Q&A with Gabe Askew
The look for this short is beautiful. It seems to be the result of mixing many different techniques. Can you talk about the techniques you used?
Each shot began as an individual watercolor painting. I then projected that painting onto geometry and broke it up into sections in CG. I layered on additional textures and applied different shaders to create an abundance of materials.
I used Vray where I found it really easy to take a material from cloth to glass to wood without much effort. In post, I applied some real dust and grain, which I shot against black. I shot it towards the sun and trees so that the exposure seems to “swim” a little.
The world you’ve created for the short is brimming with lovely textures. What was the thinking behind building the world with such a tactile quality?
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Moth is a London-based animation and illustration collective set up by three graduates of the Royal College of Art – David Prosser, Marie-Margaux Tsakiri-Scanatovits, and Daniel Chester. Each member is a powerful director in their own right, as evidenced by their award-winning graduating thesis films, but this commission by WWF shows off what happens when their powers combine like Voltron. I’m looking forward to more work from Moth and the many young guns coming out of London.
Some words from Moth about their process after the jump!
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A superbly executed take on the old trope of the unfolding book voyage. Digital District, a French studio based in Paris, has taken the lighting to the next level while using engaging camera angles to highlight every detail that has been put into this spot. The layout and animation flows smoothly around the piece with great attention to the thoughtful transitions.
Gotta say it again though, you should check out their Reel! It’s pretty fantastic. This is definitely a studio to keep your eye on if you haven’t been already.
Prologue’s Creative Director Simon Clowes has crafted an elegantly sinister title sequence for CBS’ new series, “Elementary,” starring Jonny Lee Miller as a contemporary Sherlock Holmes. (It has tough competition in BBC’s “Sherlock,” also a modern recasting of the venerable sleuth at 221B Baker Street.)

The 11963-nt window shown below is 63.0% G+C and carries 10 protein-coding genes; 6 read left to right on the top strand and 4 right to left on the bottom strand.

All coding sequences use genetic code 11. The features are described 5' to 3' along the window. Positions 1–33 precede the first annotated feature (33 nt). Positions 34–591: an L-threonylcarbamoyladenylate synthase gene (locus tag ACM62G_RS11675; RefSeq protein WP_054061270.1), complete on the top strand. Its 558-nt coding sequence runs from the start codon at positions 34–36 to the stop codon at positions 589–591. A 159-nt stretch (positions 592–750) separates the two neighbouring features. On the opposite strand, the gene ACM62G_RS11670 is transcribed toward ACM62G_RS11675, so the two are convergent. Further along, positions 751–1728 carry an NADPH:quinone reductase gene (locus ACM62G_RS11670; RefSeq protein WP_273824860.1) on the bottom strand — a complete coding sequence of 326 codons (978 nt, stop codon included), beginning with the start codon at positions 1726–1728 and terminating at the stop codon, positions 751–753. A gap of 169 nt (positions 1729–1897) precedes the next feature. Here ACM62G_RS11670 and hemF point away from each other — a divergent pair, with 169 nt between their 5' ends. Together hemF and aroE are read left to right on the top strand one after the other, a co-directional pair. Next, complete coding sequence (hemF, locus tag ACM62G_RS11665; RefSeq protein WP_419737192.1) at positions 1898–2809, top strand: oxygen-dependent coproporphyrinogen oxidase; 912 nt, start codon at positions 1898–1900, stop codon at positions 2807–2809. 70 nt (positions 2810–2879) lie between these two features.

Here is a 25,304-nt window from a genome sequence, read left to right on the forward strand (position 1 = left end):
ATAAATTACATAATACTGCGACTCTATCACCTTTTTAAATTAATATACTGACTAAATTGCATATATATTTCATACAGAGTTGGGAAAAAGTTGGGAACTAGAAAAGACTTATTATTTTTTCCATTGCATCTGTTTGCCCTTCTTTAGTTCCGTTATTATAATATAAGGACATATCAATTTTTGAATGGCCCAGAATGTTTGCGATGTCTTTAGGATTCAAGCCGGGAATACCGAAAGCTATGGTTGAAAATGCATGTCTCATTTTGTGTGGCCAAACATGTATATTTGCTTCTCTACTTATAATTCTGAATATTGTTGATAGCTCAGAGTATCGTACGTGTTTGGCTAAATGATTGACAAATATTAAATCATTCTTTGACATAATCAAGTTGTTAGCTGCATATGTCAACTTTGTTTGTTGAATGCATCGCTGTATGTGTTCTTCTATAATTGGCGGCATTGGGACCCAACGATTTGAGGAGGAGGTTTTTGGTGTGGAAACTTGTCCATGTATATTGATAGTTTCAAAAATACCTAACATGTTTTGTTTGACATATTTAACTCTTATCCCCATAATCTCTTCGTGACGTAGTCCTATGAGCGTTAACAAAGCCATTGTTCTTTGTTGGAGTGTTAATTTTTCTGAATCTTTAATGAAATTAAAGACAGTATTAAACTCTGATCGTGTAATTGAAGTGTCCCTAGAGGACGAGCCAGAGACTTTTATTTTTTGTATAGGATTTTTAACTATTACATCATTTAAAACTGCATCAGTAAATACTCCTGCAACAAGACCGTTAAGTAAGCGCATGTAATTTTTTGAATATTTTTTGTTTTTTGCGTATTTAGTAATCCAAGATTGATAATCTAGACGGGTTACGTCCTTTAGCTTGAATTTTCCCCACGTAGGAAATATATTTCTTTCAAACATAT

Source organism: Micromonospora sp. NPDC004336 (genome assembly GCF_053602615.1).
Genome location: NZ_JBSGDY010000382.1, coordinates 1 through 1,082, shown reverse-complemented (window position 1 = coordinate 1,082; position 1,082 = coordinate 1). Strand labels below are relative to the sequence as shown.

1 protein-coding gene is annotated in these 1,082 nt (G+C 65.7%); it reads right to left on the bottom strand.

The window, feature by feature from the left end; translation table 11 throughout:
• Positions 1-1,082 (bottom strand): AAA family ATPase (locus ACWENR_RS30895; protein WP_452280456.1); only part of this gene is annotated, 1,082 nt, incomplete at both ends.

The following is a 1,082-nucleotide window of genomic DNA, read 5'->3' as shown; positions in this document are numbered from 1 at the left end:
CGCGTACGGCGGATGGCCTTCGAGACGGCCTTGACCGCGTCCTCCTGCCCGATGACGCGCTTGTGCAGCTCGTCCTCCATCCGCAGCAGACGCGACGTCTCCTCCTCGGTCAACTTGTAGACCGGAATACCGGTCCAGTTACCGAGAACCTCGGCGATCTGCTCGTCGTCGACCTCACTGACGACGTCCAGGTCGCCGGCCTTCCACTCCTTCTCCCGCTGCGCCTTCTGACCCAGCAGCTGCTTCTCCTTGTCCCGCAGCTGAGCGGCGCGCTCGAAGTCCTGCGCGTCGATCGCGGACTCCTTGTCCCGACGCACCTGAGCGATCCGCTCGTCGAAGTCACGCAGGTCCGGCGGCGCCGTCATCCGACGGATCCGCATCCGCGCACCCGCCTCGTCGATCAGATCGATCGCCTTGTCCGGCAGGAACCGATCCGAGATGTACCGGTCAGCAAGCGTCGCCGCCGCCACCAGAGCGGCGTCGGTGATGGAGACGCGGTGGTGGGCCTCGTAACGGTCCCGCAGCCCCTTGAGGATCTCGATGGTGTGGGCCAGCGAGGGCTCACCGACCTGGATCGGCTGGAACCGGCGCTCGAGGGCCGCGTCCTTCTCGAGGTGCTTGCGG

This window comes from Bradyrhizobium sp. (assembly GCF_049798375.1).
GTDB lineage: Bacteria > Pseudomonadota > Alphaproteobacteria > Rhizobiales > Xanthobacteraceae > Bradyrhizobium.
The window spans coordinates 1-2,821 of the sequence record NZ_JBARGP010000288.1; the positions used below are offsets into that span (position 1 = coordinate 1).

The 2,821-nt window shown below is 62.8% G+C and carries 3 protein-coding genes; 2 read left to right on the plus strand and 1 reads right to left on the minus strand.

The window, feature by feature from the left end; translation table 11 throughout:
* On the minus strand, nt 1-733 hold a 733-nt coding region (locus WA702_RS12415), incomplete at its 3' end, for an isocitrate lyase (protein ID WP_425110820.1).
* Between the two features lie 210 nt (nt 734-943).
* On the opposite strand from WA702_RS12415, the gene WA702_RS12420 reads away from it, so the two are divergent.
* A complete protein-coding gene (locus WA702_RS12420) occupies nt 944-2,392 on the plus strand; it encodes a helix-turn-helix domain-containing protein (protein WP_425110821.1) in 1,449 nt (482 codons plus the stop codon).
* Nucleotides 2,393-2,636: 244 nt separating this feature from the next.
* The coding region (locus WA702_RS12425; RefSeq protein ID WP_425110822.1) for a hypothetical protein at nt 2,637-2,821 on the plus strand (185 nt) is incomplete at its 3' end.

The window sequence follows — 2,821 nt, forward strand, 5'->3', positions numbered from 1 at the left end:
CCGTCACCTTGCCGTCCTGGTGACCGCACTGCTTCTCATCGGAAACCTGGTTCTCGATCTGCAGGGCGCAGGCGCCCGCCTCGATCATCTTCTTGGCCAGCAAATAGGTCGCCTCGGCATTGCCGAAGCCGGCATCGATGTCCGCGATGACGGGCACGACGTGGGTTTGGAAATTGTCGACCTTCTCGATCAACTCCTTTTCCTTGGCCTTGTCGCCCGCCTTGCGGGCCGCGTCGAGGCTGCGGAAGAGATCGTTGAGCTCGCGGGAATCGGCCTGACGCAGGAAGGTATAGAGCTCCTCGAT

Simon carries Prologue’s legacy of impeccably crafted title work forward. His penchant for live action elements reminds me of my favorite work from Kyle Cooper, Prologue’s founder. Both Cooper and Clowes’ work leverage visual metaphors to foreshadow elements of the narrative ahead.
Both also bring a graphic designer’s eye to their framing. Credits appear in perfectly shaped lagoons of negative space, nestled between gritty textures and golden light. It’s a subtle art, one that Clowes commands with a mastery befitting Prologue.
Tip ‘o the hat to Ash Thorp.
Julia Pott (Hornet) has struck again. “The Event” is an apocalyptic love story based on a Tom Chivers poem by the same name.
As in “Belly,” previously posted on Motionographer, “The Event” manages to conjure painfully tender moments from surreal circumstances, a skill that is quickly becoming Ms. Pott’s hallmark. (In that way, her work reminds me of David O’Reilly.)
Julia’s mixed media usage is also noteworthy. She uses live action footage as much for its textural qualities as for its narrative importance. While the footage in “Belly” felt collaged into place, the ocean footage in “The Event” interacts more with cel animated elements and represents a borderline between life and death, order and chaos.
“The Event” is part of Channel 4′s Random Acts series and was conceived and produced by Carrie Thomas.
Pull up a seat, put on a party hat, and have yourself a big slice of cake; Cartoon Network just turned 20! On October 1st, 1992, Cartoon Network made its official debut on television sets across America. With a vast 8, 500 hour cartoon library at its disposal, the network became the beneficiary of classic reruns from Warner Bros, MGM, and Hanna-Barbera. Two years later, Cartoon Network Studios was founded and the the network expanded into original programming. Fast-forward to today.
For their big 2-O, the network commissioned London studio, I Love Dust, to create an original music-video commemorating 20 years of animated cartoons. The piece is a who’s who of animation and features an ensemble cast of nearly 100 beloved characters. With music by Mad Decent, the two-minute spectacular invites everybody to celebrate the fantastic legacy of Cartoon Network.
So, how did they do it? We caught up with I Love Dust for a juicy look into Cartoon Network’s 20th Birthday Music Video here.